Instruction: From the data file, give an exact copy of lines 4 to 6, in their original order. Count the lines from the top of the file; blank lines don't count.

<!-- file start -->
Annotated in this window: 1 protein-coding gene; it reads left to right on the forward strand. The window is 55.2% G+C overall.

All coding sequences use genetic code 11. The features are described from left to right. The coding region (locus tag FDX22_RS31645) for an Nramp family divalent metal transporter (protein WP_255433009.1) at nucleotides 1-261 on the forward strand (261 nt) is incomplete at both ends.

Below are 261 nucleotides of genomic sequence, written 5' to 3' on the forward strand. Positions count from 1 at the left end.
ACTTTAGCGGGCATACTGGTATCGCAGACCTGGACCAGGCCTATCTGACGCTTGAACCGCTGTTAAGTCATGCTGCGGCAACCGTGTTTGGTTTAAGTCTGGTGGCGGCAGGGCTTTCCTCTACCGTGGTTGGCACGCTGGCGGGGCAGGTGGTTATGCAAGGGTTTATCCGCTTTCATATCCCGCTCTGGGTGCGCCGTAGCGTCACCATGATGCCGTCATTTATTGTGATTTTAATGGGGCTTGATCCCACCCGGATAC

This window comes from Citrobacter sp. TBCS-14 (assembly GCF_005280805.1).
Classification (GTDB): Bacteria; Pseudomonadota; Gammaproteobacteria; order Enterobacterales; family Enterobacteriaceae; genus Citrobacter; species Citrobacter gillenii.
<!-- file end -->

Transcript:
ACTTTAGCGGGCATACTGGTATCGCAGACCTGGACCAGGCCTATCTGACGCTTGAACCGCTGTTAAGTCATGCTGCGGCAACCGTGTTTGGTTTAAGTCTGGTGGCGGCAGGGCTTTCCTCTACCGTGGTTGGCACGCTGGCGGGGCAGGTGGTTATGCAAGGGTTTATCCGCTTTCATATCCCGCTCTGGGTGCGCCGTAGCGTCACCATGATGCCGTCATTTATTGTGATTTTAATGGGGCTTGATCCCACCCGGATAC

This window comes from Citrobacter sp. TBCS-14 (assembly GCF_005280805.1).
Classification (GTDB): Bacteria; Pseudomonadota; Gammaproteobacteria; order Enterobacterales; family Enterobacteriaceae; genus Citrobacter; species Citrobacter gillenii.